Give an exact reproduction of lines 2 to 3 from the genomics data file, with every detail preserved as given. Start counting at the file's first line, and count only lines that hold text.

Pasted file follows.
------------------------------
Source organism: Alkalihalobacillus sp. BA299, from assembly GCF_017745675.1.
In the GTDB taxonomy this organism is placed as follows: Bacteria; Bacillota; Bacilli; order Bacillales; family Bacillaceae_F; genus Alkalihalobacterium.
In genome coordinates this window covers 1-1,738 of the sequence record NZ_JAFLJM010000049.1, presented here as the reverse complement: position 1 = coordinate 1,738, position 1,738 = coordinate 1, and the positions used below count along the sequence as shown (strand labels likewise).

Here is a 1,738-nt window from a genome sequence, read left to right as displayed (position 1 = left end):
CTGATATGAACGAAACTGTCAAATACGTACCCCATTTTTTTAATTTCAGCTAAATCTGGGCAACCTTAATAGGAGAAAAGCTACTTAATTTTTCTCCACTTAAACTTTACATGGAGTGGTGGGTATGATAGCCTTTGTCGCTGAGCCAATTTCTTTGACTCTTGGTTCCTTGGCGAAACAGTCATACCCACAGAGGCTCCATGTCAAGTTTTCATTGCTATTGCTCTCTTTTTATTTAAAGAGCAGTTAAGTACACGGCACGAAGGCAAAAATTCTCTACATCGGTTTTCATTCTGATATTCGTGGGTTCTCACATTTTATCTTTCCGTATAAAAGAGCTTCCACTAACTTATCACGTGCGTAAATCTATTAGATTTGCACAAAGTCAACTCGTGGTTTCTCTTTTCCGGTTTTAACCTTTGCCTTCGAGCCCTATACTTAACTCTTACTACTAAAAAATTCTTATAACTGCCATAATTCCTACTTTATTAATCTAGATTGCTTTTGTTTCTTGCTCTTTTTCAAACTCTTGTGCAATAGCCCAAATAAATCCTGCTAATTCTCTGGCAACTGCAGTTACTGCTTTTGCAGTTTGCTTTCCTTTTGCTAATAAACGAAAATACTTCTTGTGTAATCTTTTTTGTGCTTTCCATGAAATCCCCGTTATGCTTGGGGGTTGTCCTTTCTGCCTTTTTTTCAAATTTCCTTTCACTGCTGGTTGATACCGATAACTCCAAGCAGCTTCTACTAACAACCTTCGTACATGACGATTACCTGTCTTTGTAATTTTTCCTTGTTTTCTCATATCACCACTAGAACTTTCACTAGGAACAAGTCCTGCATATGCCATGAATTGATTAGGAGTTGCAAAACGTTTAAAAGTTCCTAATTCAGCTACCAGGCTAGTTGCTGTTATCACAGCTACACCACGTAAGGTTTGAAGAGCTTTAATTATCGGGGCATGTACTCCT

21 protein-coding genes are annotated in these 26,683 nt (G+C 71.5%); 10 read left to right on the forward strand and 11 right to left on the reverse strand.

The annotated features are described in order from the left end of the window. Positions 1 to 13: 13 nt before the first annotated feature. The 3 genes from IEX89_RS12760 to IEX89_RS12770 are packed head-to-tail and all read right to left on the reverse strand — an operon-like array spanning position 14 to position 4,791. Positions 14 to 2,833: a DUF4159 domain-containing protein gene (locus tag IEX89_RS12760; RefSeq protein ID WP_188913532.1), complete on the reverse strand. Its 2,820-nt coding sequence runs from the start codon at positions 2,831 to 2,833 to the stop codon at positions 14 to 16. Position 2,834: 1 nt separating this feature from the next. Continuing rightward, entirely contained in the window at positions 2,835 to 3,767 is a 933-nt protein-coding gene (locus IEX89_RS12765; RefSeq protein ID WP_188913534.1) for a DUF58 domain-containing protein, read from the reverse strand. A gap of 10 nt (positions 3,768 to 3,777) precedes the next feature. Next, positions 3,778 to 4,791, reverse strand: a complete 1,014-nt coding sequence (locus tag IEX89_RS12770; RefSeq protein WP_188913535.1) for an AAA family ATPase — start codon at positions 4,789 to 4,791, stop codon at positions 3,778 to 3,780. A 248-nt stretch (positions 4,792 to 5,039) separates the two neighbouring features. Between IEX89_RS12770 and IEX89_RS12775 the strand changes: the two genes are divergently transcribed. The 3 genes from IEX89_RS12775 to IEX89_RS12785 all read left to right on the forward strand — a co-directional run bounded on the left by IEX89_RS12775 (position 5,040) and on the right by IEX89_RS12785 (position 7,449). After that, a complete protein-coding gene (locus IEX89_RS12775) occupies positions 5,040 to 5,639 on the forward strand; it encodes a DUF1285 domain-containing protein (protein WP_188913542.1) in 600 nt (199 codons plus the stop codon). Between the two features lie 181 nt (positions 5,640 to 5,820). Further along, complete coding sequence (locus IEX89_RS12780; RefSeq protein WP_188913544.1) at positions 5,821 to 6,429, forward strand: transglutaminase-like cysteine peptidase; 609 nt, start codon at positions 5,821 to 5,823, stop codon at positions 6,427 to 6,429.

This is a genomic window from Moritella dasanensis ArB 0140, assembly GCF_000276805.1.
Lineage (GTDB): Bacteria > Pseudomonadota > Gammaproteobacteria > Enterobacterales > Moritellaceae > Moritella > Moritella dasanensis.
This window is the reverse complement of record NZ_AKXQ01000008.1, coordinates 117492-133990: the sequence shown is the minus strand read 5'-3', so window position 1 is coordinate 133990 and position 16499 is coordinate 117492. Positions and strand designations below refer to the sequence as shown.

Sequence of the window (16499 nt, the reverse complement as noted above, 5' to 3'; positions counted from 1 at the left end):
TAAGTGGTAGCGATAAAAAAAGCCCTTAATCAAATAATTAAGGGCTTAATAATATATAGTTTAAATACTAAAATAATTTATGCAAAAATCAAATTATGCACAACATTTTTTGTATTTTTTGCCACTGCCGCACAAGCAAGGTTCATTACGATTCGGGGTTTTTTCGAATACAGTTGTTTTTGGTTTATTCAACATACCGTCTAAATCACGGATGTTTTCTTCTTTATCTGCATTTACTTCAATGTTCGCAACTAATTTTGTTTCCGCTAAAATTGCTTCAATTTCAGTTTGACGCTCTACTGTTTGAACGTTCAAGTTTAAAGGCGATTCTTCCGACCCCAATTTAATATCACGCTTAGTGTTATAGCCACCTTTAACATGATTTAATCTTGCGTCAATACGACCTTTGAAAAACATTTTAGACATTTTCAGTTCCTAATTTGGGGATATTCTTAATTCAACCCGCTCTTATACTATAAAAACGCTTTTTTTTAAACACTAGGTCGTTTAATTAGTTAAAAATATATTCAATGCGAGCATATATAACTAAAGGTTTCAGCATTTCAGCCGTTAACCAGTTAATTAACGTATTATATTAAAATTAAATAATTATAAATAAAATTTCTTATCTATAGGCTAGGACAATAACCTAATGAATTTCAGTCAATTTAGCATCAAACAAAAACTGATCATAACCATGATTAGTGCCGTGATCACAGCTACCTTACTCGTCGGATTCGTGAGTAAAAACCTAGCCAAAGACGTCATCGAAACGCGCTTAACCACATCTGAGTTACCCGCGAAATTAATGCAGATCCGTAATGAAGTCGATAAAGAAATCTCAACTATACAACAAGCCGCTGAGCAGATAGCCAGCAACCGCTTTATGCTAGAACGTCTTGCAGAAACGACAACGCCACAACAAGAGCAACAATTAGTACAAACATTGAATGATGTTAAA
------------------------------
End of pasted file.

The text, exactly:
In the GTDB taxonomy this organism is placed as follows: Bacteria; Bacillota; Bacilli; order Bacillales; family Bacillaceae_F; genus Alkalihalobacterium.
In genome coordinates this window covers 1-1,738 of the sequence record NZ_JAFLJM010000049.1, presented here as the reverse complement: position 1 = coordinate 1,738, position 1,738 = coordinate 1, and the positions used below count along the sequence as shown (strand labels likewise).